New York-listed Aegean Marine Petroleum said it may need to write off as much as $200 million owed to the company, adding to uncertainty over the future of one of the world’s largest bunker fuel suppliers.
Aegean, in a statement late on Monday, said it was owed the money by four counterparties, mostly from transactions dating back to 2015 and 2016.
“The transactions that gave rise to the accounts receivable may have been, in full or in part, without economic substance and improperly accounted for,” Aegean said. “At this time, the company cannot determine the full impact on the financial statements or how this adjustment will be recorded.”
Aegean missed an April 30 deadline to file its 2017 annual report to the US Securities and Exchange Commission, saying it expected a significant change in results from the previous year and needed more time to review its financial statements.
“Preliminary findings” of a review of its finances since then has revealed the suspect transactions, Aegean said Monday, adding that several employees involved in them have been fired or placed on administrative leave.
The company has reported its preliminary findings to the SEC and the US Department of Justice, and will cooperate with any resultant investigations, it said. S&P Global Platts marine credit division Ocean Intelligence downgraded Aegean’s credit score to “Trading not advised on any basis” in a report published Tuesday.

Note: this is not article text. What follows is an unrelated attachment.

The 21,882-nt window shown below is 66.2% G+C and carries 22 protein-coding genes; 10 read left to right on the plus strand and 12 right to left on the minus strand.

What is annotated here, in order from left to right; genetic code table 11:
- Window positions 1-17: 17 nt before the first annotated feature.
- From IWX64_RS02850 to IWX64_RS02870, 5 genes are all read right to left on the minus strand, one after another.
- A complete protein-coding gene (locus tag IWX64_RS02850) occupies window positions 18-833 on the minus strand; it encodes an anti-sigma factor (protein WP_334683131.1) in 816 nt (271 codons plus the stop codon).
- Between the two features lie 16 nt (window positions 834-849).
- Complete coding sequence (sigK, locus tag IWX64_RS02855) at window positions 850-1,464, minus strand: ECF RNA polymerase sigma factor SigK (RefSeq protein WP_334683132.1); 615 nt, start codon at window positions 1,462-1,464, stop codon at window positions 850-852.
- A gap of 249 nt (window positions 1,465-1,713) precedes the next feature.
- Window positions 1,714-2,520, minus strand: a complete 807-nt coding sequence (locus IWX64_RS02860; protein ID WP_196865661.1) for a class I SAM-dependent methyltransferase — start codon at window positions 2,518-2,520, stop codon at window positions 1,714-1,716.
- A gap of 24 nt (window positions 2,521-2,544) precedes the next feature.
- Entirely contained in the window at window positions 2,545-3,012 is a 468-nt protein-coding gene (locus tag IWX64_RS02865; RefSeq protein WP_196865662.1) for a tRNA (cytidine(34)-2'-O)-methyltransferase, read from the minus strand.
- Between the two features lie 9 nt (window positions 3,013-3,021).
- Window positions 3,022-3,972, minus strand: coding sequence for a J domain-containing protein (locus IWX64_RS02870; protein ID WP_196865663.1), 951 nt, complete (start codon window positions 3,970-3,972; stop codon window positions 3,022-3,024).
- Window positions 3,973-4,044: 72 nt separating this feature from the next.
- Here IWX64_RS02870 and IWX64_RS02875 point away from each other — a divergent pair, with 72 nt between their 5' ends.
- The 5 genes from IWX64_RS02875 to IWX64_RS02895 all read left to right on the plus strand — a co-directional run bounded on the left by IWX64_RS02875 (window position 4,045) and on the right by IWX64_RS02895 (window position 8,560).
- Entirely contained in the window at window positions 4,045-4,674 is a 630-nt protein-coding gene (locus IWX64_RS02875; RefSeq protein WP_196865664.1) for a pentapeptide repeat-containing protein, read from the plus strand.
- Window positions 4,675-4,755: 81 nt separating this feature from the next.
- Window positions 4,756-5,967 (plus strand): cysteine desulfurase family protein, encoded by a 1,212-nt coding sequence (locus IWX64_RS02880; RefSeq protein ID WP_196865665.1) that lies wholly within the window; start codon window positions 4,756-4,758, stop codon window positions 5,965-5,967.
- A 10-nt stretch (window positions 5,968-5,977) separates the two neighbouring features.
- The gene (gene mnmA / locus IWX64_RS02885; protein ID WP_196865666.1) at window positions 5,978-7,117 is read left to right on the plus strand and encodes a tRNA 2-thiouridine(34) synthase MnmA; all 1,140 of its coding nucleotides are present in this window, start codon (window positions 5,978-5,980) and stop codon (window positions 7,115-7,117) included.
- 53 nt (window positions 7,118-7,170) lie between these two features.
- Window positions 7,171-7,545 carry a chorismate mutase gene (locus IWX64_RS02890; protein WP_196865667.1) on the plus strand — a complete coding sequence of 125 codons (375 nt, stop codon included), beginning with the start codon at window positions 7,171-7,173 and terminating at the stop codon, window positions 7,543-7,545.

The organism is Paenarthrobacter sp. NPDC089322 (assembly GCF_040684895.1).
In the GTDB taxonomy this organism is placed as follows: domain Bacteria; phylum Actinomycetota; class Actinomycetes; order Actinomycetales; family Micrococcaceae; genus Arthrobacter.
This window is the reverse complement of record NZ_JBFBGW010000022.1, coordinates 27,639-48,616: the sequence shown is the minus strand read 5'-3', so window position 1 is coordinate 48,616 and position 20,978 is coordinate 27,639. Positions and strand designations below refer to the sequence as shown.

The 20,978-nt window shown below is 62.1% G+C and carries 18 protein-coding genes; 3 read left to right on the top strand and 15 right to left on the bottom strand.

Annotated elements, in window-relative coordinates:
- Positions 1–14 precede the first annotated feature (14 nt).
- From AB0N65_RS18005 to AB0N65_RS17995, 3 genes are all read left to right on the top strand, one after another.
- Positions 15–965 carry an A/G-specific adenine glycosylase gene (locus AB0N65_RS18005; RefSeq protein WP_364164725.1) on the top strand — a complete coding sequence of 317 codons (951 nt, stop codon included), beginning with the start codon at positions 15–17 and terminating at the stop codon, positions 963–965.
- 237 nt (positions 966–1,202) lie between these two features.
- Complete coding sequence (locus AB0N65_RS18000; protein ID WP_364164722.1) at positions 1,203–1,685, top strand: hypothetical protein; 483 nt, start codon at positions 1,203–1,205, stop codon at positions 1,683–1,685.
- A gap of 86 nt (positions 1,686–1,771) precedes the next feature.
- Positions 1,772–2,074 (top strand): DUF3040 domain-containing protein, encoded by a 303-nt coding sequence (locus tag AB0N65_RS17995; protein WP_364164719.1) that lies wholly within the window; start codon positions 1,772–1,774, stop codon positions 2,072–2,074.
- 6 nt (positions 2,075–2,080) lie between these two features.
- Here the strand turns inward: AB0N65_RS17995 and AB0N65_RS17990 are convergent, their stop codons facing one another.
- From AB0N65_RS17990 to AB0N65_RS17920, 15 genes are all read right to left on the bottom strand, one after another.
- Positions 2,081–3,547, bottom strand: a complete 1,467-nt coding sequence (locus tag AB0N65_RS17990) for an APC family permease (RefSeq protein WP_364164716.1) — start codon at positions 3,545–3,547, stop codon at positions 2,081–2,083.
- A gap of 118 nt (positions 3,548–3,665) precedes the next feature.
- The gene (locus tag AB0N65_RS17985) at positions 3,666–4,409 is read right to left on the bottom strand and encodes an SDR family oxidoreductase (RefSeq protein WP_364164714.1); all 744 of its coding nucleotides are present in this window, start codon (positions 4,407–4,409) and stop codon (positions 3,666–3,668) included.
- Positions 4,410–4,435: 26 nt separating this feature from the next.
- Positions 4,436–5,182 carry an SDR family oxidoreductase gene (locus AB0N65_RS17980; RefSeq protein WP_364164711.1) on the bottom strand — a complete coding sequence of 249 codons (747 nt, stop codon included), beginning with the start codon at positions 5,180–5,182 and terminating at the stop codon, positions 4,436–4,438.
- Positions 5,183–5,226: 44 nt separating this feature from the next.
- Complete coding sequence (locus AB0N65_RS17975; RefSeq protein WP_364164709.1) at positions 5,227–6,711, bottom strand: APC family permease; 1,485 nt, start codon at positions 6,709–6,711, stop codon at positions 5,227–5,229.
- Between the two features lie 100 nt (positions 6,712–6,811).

“The announcement of this bad debt is deeply troubling for those with exposure to Aegean,” Simon Millar, Managing Analyst for Ocean Intelligence in Singapore, said. “We believe that until further clarity is offered on how the debt will affect its business going forward, Aegean presents a higher-than-average risk to both sales and purchases.”
A spokeswoman for ABN Amro, one of Aegean’s key lenders, declined to comment on whether its relationship with the bunker supplier would continue. Bunker market participants were already increasingly wary of Aegean after it missed its SEC deadline and subsequently cut credit terms for back-to-back bunker trades.
“People already gave less business to them when the rumors started, and now with $200 million missing and the share price tanking, more people will look for an alternative,” one buyer said Tuesday.
Another buyer said it would continue to purchase from Aegean in ports where the company was a physical supplier, but would now avoid buying from them on a back-to-back basis. A supplier said it was only selling to Aegean on a prepayment basis. Aegean is among the world’s largest bunker suppliers.
Its marine fuel sales in 2016 accounted for more than 5% of the estimated 250 million-285 million mt sold globally that year. The company had previously downsized operations in certain markets, while continuing to restructure its operations globally and cut costs where possible.
After exiting the Singapore bunker market as a physical supplier in January, Aegean said it would trim its marine fuel operations in Fujairah in March.
The missed SEC deadline left Aegean no longer in compliance with the New York Stock Exchange’s listing requirements, and it was given a new deadline of six months from April 30 to file the report.
Ocean Intelligence previously downgraded Aegean’s credit score on May 15, to “Credit a matter of trust in Principals”, from “Good for credit to US$7.5 million”